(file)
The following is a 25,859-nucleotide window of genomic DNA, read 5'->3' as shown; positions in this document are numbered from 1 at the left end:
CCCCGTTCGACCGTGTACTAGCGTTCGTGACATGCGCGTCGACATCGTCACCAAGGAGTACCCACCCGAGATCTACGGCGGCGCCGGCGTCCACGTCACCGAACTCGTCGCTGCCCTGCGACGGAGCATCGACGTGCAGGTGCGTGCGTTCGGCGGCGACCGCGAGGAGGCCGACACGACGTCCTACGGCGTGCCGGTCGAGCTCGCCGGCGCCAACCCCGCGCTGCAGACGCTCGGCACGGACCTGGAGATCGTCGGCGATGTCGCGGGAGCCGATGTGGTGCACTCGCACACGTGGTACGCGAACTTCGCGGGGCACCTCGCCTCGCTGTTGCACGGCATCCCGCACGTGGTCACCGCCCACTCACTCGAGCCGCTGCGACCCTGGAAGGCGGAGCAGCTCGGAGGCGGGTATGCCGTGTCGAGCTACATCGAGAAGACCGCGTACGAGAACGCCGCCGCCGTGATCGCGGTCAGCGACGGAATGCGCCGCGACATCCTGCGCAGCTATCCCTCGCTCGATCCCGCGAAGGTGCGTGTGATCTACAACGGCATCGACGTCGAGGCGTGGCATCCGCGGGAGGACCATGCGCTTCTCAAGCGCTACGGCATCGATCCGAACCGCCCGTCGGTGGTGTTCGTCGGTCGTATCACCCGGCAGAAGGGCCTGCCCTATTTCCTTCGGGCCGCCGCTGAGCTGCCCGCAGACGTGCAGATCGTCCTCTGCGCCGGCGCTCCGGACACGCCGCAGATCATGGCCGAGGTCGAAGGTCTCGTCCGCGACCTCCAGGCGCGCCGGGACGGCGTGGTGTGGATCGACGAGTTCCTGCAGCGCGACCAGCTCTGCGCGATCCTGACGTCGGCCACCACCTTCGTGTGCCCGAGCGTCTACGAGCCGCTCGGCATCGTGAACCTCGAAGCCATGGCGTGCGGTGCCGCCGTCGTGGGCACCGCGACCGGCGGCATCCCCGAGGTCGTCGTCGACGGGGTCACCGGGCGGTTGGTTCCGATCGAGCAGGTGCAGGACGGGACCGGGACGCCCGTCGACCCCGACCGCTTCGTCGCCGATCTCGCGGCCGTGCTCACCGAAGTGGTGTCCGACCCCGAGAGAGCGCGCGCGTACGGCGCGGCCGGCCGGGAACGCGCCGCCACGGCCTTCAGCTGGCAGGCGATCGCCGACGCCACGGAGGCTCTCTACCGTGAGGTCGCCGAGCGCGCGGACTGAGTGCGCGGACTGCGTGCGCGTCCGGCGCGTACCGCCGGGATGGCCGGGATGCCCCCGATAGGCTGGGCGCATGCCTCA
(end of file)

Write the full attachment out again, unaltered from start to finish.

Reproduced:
The following is a 25,859-nucleotide window of genomic DNA, read 5'->3' as shown; positions in this document are numbered from 1 at the left end:
CCCCGTTCGACCGTGTACTAGCGTTCGTGACATGCGCGTCGACATCGTCACCAAGGAGTACCCACCCGAGATCTACGGCGGCGCCGGCGTCCACGTCACCGAACTCGTCGCTGCCCTGCGACGGAGCATCGACGTGCAGGTGCGTGCGTTCGGCGGCGACCGCGAGGAGGCCGACACGACGTCCTACGGCGTGCCGGTCGAGCTCGCCGGCGCCAACCCCGCGCTGCAGACGCTCGGCACGGACCTGGAGATCGTCGGCGATGTCGCGGGAGCCGATGTGGTGCACTCGCACACGTGGTACGCGAACTTCGCGGGGCACCTCGCCTCGCTGTTGCACGGCATCCCGCACGTGGTCACCGCCCACTCACTCGAGCCGCTGCGACCCTGGAAGGCGGAGCAGCTCGGAGGCGGGTATGCCGTGTCGAGCTACATCGAGAAGACCGCGTACGAGAACGCCGCCGCCGTGATCGCGGTCAGCGACGGAATGCGCCGCGACATCCTGCGCAGCTATCCCTCGCTCGATCCCGCGAAGGTGCGTGTGATCTACAACGGCATCGACGTCGAGGCGTGGCATCCGCGGGAGGACCATGCGCTTCTCAAGCGCTACGGCATCGATCCGAACCGCCCGTCGGTGGTGTTCGTCGGTCGTATCACCCGGCAGAAGGGCCTGCCCTATTTCCTTCGGGCCGCCGCTGAGCTGCCCGCAGACGTGCAGATCGTCCTCTGCGCCGGCGCTCCGGACACGCCGCAGATCATGGCCGAGGTCGAAGGTCTCGTCCGCGACCTCCAGGCGCGCCGGGACGGCGTGGTGTGGATCGACGAGTTCCTGCAGCGCGACCAGCTCTGCGCGATCCTGACGTCGGCCACCACCTTCGTGTGCCCGAGCGTCTACGAGCCGCTCGGCATCGTGAACCTCGAAGCCATGGCGTGCGGTGCCGCCGTCGTGGGCACCGCGACCGGCGGCATCCCCGAGGTCGTCGTCGACGGGGTCACCGGGCGGTTGGTTCCGATCGAGCAGGTGCAGGACGGGACCGGGACGCCCGTCGACCCCGACCGCTTCGTCGCCGATCTCGCGGCCGTGCTCACCGAAGTGGTGTCCGACCCCGAGAGAGCGCGCGCGTACGGCGCGGCCGGCCGGGAACGCGCCGCCACGGCCTTCAGCTGGCAGGCGATCGCCGACGCCACGGAGGCTCTCTACCGTGAGGTCGCCGAGCGCGCGGACTGAGTGCGCGGACTGCGTGCGCGTCCGGCGCGTACCGCCGGGATGGCCGGGATGCCCCCGATAGGCTGGGCGCATGCCTCA